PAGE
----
‘Thanks!’ Do you remember that TV ad? Those people who had just done their shopping, holding yellow bags and being thanked by passers-by. What was in those bags? Dioxin contaminated chicken, meat with hormones, GMO cereals, vegetables containing pesticide residues? It didn’t matter, they had made their purchases, kept the economy moving and society was grateful to them.
This seems to be the logic guiding the actions of the European Union. Do people think that our European leaders should be looking after the wellbeing of the Community, understood as the sum of civil societies? That is a mistaken belief. Our rulers have to look after the market, understood as economic activity focusing on buying and selling.
There is no other way you can explain the Community Bill 2007 which, among many other issues, also deals with soft drinks. The bill amends legislation dating back to 1961 which required that non-alcoholic fruit flavored drinks had to have at least 12% fruit juice. That’s right just 12%, not 99% or anything. Well, now we can do without that 12%.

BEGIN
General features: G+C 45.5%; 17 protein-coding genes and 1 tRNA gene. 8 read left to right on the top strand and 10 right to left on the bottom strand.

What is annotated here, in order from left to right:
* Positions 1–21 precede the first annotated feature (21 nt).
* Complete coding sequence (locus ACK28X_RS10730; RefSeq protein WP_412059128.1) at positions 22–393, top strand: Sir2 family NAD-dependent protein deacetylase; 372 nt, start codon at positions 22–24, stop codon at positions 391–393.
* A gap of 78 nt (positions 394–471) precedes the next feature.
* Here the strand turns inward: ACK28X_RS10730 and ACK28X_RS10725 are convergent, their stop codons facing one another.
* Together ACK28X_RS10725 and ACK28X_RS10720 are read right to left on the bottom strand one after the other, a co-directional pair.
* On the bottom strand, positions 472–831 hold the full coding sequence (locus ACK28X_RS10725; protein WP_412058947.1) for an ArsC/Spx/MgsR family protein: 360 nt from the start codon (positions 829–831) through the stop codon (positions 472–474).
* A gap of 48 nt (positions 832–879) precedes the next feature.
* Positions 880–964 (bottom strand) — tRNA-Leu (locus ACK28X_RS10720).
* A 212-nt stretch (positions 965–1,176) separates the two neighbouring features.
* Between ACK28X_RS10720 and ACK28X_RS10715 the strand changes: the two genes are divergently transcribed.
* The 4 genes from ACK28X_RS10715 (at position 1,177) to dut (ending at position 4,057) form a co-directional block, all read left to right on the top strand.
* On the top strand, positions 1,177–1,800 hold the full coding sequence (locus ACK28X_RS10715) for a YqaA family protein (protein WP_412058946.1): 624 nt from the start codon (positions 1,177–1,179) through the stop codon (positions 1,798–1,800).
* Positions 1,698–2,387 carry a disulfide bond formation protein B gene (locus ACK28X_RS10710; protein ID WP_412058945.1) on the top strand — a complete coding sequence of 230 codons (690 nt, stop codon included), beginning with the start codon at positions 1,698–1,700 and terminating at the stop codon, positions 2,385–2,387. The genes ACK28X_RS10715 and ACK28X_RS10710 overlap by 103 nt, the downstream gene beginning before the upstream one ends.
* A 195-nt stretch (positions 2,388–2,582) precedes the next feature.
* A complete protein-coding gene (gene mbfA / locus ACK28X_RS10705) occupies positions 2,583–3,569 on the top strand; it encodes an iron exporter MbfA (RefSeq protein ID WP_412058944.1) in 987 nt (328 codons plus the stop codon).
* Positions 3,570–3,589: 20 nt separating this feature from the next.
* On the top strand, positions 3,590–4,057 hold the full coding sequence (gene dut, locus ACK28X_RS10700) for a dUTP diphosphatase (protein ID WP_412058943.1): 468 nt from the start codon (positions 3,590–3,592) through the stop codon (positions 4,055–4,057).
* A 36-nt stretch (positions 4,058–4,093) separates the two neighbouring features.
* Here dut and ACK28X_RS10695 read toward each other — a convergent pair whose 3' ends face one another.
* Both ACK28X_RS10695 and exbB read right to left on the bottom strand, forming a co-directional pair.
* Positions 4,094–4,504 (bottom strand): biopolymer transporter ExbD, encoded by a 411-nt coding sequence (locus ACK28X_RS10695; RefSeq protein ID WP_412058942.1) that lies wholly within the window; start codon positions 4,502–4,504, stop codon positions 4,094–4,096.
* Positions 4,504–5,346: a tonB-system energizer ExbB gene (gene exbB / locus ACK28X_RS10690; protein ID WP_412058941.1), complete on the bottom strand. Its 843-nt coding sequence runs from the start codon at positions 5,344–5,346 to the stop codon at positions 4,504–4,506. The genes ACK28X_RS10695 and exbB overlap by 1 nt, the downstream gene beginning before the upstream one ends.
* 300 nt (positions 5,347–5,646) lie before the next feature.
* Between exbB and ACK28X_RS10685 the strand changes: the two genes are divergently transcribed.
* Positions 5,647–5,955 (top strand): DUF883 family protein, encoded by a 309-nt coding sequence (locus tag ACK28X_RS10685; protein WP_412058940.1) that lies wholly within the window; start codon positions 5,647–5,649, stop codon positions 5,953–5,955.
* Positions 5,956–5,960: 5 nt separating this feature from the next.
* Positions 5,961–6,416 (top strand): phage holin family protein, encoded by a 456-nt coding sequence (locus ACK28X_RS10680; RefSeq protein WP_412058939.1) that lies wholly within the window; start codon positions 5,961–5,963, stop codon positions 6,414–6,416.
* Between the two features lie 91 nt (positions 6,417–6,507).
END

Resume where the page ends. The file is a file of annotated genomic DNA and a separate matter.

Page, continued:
It is not even necessary to do anything to avoid misleading the consumer: a soft drink may be orange, it can call itself orange drink or ‘orangewhatever’, it can have a picture of an orange on the label. And it might not even contain a single drop of orange juice. We will have bottles and cans (which will certainly not cost less than they do now) with water, sugar, colorants, carbon dioxide and synthetic flavoring.
My love, are you thirsty? Have a drink: not a single vitamin will enter your young body, but in compensation you will be taking complex sugars you don’t need, they will rot your teeth, change the pH of your mucous membranes, maybe affect your pancreas and set you on course to becoming diabetic and obese. Never mind the potentially carcinogenic synthetic flavoring and coloring agents.
But there’s no need to worry: the European Parliament has passed a law on adding vitamins and mineral salts to food and our Ministry of Health has drawn up a strategy called ‘Get healthy’ aiming to ‘prevent and control chronic diseases’. Our Ministers have given it the green light. The only thing is that they have also passed the legislation on soft drinks. Soft drinks … maybe to call them that is going a bit too far. But at least we can buy, sell and put them in a bag. Thanks a million!
First printed in La Stampa on March 5, 2007
Adapted by Ronnie Richards